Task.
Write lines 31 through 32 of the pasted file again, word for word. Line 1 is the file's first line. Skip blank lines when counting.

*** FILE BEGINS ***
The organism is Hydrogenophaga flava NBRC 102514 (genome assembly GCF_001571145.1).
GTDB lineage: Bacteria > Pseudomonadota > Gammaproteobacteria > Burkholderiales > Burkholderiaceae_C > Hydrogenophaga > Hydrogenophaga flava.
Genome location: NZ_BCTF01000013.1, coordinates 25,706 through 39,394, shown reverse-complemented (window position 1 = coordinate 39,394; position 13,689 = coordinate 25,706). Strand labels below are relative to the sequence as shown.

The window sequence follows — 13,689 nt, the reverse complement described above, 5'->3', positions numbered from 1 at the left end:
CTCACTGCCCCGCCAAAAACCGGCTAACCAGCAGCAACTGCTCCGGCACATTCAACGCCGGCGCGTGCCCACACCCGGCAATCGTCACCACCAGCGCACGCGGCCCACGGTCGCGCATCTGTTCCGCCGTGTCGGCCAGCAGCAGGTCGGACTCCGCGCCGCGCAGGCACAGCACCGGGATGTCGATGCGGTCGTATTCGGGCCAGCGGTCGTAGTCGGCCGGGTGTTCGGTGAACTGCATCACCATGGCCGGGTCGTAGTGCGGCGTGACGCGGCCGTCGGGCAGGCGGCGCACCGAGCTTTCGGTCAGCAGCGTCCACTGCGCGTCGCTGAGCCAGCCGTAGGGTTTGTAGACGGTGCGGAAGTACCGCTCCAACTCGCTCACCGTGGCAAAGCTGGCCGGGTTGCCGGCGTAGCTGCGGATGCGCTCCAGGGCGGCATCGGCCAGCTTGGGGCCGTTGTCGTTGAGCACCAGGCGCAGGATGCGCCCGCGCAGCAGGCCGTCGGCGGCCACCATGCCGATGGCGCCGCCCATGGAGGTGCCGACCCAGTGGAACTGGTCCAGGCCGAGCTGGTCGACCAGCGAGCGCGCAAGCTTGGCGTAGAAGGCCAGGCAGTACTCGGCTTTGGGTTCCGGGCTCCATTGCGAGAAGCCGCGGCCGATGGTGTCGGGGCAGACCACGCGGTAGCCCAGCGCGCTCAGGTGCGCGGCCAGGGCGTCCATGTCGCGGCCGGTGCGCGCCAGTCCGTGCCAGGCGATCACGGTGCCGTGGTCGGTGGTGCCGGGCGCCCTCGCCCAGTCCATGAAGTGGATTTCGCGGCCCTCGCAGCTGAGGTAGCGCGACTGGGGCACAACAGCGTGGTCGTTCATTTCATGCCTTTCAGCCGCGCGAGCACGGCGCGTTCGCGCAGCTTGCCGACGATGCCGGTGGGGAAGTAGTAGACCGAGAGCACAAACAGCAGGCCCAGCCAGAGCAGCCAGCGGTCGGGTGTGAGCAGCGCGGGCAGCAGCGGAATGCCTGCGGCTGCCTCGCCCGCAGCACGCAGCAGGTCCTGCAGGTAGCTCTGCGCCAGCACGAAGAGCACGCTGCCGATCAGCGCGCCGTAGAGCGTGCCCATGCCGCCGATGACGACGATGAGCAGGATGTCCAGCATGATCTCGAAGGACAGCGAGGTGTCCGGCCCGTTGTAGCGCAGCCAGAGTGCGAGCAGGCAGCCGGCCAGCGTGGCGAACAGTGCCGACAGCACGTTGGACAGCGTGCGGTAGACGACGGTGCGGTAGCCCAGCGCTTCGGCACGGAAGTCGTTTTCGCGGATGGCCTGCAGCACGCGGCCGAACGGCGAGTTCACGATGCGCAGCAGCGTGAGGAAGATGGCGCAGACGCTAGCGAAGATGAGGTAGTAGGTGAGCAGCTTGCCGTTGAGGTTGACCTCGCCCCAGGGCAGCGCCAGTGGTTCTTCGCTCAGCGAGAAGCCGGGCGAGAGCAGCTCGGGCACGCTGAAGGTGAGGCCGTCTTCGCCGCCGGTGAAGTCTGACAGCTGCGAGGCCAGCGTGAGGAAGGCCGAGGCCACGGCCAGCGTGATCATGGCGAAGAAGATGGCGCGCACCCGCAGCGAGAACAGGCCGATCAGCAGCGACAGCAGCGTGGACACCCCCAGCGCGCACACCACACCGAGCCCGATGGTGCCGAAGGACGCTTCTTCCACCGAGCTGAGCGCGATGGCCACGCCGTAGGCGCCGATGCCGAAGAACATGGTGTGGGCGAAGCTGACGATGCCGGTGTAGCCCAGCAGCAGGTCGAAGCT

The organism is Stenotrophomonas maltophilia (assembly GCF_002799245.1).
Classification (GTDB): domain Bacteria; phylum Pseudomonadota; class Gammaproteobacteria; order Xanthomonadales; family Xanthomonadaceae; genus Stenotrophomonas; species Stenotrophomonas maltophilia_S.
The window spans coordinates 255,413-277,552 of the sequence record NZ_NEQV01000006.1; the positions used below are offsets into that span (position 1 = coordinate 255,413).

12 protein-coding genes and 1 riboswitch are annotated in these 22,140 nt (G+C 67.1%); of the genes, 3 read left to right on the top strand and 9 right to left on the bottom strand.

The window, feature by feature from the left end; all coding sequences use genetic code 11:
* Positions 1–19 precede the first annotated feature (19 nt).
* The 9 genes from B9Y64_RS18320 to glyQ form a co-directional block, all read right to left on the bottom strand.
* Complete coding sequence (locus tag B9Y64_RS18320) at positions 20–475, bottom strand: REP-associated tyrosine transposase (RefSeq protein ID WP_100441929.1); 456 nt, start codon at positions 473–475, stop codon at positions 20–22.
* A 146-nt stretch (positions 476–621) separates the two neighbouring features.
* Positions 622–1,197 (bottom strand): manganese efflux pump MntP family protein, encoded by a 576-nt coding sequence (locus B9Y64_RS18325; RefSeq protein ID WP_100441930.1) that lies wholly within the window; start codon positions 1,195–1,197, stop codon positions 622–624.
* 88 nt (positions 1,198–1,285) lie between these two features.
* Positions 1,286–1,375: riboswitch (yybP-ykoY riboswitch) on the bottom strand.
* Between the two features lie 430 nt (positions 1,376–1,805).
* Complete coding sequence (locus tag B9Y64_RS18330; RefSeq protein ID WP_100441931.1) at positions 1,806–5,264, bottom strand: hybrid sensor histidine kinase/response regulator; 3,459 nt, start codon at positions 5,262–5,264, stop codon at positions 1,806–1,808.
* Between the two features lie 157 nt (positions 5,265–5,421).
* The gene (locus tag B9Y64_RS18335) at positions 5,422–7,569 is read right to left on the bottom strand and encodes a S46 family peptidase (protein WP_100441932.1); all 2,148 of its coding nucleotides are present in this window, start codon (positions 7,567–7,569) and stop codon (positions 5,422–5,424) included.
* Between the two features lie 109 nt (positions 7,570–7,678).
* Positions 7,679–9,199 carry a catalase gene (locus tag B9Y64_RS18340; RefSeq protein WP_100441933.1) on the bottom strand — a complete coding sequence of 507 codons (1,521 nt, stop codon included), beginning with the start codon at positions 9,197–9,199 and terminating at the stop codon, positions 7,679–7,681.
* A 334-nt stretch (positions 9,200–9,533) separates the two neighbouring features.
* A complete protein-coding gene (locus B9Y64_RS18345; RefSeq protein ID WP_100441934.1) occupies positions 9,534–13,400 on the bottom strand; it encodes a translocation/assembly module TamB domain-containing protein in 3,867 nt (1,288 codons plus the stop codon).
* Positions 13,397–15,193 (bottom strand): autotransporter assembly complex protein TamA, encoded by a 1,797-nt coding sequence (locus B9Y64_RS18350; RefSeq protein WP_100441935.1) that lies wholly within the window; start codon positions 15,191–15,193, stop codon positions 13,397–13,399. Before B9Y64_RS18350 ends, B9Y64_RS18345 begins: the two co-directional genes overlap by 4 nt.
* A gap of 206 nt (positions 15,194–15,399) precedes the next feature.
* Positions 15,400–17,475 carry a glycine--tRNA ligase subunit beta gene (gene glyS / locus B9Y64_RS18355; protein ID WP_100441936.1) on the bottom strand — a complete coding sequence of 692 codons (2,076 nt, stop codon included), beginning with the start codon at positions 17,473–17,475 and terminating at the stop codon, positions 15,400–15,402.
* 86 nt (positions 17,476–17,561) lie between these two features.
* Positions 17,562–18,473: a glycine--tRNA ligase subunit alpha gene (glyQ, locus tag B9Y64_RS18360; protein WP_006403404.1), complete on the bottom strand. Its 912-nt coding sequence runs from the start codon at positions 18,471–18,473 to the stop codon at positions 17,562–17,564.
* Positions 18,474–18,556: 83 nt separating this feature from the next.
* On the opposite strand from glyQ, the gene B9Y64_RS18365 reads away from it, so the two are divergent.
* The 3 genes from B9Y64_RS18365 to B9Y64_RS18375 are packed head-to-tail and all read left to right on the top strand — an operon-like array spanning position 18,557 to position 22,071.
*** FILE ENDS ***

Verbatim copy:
* Positions 18,474–18,556: 83 nt separating this feature from the next.
* On the opposite strand from glyQ, the gene B9Y64_RS18365 reads away from it, so the two are divergent.